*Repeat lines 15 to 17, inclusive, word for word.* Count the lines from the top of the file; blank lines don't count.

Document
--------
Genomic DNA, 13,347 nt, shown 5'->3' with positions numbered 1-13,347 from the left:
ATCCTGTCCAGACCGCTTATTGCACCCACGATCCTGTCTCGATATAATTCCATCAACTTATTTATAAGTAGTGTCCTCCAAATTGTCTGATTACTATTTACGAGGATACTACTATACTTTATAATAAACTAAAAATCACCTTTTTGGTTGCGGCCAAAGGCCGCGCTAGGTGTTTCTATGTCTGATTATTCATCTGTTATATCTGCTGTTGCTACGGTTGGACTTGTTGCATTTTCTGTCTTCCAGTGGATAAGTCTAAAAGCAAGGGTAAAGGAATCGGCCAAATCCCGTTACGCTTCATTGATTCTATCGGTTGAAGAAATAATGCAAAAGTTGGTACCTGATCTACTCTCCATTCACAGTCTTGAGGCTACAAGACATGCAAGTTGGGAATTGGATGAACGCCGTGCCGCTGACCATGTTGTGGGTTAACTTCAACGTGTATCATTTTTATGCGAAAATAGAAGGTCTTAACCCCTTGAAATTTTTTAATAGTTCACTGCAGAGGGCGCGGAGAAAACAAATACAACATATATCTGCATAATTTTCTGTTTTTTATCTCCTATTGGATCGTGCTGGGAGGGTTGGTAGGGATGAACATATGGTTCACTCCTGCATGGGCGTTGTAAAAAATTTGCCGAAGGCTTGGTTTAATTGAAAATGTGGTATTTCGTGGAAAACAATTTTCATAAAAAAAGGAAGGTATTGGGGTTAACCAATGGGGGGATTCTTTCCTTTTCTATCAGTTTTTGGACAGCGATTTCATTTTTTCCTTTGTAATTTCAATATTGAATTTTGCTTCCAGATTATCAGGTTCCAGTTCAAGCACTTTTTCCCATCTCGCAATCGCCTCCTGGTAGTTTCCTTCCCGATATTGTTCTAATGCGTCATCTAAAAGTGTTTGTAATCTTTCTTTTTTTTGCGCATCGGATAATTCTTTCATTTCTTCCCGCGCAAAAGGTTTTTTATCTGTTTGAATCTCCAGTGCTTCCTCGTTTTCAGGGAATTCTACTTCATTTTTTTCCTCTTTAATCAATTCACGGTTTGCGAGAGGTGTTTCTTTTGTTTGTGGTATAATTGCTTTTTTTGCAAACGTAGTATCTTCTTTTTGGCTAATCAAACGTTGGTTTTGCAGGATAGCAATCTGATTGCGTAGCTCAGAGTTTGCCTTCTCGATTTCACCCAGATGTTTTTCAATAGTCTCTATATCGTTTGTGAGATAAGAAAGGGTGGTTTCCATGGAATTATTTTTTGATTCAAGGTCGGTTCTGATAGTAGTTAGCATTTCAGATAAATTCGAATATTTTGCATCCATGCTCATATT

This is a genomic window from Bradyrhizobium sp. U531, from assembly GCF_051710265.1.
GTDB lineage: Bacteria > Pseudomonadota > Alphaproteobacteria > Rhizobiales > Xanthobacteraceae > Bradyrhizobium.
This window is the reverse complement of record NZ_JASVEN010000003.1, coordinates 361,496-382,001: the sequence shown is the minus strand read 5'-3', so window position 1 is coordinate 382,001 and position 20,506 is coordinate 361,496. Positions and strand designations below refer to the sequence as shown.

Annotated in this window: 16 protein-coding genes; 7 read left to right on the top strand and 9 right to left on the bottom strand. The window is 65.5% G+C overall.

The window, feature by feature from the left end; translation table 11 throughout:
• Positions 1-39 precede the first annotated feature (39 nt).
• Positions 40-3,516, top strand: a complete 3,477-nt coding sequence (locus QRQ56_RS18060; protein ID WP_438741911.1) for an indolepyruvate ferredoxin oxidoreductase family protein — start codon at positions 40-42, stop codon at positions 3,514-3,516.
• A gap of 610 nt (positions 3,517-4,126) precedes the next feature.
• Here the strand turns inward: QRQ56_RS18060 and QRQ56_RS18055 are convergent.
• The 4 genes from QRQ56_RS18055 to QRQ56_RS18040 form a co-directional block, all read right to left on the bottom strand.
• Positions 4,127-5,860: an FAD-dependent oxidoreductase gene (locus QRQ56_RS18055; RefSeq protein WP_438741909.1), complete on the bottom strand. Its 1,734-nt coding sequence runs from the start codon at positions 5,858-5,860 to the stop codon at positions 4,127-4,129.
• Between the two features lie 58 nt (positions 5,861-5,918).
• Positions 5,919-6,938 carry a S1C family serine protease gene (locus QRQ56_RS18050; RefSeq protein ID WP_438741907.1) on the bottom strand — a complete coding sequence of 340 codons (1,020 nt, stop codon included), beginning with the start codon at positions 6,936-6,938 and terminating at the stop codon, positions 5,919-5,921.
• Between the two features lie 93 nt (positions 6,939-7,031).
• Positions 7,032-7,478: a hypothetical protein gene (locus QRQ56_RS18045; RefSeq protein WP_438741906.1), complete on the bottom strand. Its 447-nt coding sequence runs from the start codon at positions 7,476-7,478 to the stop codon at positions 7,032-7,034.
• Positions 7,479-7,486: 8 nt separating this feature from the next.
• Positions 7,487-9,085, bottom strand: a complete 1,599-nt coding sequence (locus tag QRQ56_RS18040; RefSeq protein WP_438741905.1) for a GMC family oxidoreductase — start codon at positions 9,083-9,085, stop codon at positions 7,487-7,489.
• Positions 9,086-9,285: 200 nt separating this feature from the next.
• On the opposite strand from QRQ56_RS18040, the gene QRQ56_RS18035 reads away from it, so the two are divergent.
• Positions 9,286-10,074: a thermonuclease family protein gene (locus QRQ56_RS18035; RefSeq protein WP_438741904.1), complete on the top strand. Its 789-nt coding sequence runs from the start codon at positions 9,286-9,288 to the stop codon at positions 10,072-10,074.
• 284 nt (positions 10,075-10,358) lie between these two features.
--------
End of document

• Positions 5,919-6,938 carry a S1C family serine protease gene (locus QRQ56_RS18050; RefSeq protein ID WP_438741907.1) on the bottom strand — a complete coding sequence of 340 codons (1,020 nt, stop codon included), beginning with the start codon at positions 6,936-6,938 and terminating at the stop codon, positions 5,919-5,921.
• Between the two features lie 93 nt (positions 6,939-7,031).
• Positions 7,032-7,478: a hypothetical protein gene (locus QRQ56_RS18045; RefSeq protein WP_438741906.1), complete on the bottom strand. Its 447-nt coding sequence runs from the start codon at positions 7,476-7,478 to the stop codon at positions 7,032-7,034.